• 11. EIA Price Forecast Source: EIA, Short-Term Energy Outlook, March 2008 Looking ahead, the Energy Information EIA expects the projected higher costs for crude Administration projects the annual price of oil will be passed on to all petroleum product WTI crude will increase from an average of $72 prices with retail gasoline prices expected to per barrel in 2007 to $94 per barrel this year. average 40 cents per gallon more in 2008. But some easing of the oil market by 2009 is expected due to increased production outside of OPEC and planned additions to OPEC capacity. America’s Oil and Natural Gas Industry The Truth About Oil and Gasoline: An API Primer Page 9
  • 12. Commodity performance year to date, January 1 through March 14 (2008) Source: Deutsche Bank Global Markets Research, Bloomberg In addition to the rising cost of energy materials, WTI and Brent) and refined products like gasoline there has been a worldwide increase in the cost are compared with other commodities, the of other commodities because of strong demand price increases experienced with energy related created by economic growth. When crude oil (e.g. commodities are about average. America’s Oil and Natural Gas Industry The Truth About Oil and Gasoline: An API Primer Page 10
  • 13. West Texas Intermediate Crude (WTI) in Dollars and Euros Source: Federal Reserve Bank of St. Louis, EIA, NYMEX During the last year, the depreciation of the U.S. dollar against other countries around the world has accelerated. For American consumers it means they are more affected by rising crude oil prices than the citizens of other countries that use currencies like Euros or Yen. Conversely, as oil prices have gone up all around the world, the price increase has been less for countries who have a strong currency other than the U.S. dollar. West Texas Intermediate Crude (WTI) in Dollars and Yen Source: Federal Reserve Bank of St. Louis, EIA, NYMEX America’s Oil and Natural Gas Industry The Truth About Oil and Gasoline: An API Primer Page 11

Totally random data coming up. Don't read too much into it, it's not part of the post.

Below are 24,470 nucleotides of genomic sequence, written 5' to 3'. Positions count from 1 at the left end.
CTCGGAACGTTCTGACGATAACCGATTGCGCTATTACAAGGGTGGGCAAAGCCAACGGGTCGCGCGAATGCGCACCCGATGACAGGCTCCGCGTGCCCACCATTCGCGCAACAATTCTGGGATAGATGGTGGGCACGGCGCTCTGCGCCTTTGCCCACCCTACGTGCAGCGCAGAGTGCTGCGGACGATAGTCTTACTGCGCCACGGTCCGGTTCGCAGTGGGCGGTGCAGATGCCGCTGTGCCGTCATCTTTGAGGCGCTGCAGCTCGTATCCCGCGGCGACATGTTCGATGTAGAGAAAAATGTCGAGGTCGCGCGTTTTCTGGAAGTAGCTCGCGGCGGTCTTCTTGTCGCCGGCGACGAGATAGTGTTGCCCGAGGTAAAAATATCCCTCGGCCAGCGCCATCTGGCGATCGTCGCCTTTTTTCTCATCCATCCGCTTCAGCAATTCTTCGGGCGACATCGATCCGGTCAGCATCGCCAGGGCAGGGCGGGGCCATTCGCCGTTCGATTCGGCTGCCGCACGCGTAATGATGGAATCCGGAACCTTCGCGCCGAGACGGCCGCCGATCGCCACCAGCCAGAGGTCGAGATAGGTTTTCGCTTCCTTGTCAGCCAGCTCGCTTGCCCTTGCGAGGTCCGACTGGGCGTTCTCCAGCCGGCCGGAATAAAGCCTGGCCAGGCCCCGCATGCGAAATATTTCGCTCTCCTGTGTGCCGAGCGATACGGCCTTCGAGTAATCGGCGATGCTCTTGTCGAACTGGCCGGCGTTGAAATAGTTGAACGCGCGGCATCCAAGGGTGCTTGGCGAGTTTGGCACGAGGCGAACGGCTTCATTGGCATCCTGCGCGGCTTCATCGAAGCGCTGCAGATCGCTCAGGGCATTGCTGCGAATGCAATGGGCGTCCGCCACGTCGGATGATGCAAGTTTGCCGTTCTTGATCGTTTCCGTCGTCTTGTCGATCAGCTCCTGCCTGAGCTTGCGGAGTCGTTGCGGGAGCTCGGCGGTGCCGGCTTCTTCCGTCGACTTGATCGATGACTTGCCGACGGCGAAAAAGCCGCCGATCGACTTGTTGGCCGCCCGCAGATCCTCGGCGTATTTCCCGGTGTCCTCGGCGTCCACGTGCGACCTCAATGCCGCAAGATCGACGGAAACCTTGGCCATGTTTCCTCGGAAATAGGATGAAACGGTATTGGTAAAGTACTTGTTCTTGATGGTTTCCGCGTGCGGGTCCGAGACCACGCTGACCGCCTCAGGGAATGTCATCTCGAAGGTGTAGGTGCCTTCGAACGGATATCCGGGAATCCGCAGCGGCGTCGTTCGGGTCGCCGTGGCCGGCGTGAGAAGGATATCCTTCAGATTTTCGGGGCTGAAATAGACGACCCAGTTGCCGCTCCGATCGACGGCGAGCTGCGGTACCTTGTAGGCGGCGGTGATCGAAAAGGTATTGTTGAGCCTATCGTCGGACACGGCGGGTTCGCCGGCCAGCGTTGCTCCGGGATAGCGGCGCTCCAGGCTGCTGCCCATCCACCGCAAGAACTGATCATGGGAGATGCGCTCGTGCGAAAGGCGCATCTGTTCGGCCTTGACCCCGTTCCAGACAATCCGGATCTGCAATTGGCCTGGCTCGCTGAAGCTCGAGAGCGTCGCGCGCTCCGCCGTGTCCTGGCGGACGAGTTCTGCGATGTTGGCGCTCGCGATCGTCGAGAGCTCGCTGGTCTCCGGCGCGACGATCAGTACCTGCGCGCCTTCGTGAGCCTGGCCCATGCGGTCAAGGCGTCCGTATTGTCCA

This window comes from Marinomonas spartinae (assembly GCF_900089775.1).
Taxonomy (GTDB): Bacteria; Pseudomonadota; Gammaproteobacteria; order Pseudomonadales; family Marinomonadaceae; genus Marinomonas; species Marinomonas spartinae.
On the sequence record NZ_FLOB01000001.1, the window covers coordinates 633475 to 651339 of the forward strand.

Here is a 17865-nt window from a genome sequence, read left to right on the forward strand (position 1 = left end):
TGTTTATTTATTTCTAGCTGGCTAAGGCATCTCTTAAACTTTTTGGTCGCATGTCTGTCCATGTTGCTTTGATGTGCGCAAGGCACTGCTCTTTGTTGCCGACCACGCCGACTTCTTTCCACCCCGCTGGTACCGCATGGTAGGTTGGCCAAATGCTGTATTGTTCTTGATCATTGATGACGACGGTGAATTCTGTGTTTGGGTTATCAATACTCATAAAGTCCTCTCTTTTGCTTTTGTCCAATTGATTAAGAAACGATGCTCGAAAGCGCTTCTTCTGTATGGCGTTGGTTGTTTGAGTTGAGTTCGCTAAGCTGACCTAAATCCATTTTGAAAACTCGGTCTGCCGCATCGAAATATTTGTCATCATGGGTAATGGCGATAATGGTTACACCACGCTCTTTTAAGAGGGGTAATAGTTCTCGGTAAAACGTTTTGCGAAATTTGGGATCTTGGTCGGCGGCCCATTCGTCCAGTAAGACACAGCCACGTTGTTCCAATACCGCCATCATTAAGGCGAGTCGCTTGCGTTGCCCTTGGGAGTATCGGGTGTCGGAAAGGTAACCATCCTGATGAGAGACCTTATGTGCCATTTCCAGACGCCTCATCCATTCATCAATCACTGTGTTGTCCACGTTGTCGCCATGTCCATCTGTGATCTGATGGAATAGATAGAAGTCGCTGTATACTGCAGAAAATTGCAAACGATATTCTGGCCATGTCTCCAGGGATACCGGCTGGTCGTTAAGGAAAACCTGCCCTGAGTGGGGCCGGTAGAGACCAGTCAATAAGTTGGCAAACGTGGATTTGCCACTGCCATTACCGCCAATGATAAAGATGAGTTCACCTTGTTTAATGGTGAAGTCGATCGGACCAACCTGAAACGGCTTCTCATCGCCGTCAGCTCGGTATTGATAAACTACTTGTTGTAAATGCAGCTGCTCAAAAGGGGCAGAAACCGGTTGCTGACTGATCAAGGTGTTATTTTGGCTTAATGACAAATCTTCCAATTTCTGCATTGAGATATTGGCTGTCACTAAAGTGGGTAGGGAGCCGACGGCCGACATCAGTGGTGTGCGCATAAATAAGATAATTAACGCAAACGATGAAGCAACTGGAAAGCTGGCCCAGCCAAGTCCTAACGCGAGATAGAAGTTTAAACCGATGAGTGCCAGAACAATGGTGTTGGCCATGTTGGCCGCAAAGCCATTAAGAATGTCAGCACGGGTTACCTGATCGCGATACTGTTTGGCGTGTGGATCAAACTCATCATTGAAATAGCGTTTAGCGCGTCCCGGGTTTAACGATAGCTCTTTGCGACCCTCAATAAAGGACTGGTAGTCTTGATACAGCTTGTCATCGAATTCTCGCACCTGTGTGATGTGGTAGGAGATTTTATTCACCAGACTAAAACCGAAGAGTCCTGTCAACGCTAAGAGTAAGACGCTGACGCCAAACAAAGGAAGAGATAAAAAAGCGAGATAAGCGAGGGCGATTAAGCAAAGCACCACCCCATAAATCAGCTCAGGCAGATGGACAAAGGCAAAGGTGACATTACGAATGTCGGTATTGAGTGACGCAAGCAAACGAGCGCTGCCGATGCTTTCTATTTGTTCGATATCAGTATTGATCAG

• 14. What consumers are paying for at the gasoline pump 58% 17% 10% 15% 8.3% Earnings* Source: Average of gasoline components from January through December 2007 as reported by EIA. *Earnings differ by company. Figure represents average 2007 industry earnings for every dollar of sales. The biggest single component of retail gasoline accounted for 17 percent of the retail price. prices is the cost of the raw material used to Retailing added another 10 percent to the retail produce gasoline—crude oil. For example in 2007, price of gasoline. Taxes accounted for 15 percent crude oil alone makes up 58 percent of pump of the price of gasoline. prices. Refining made the crude oil into gasoline America’s Oil and Natural Gas Industry The Truth About Oil and Gasoline: An API Primer Page 12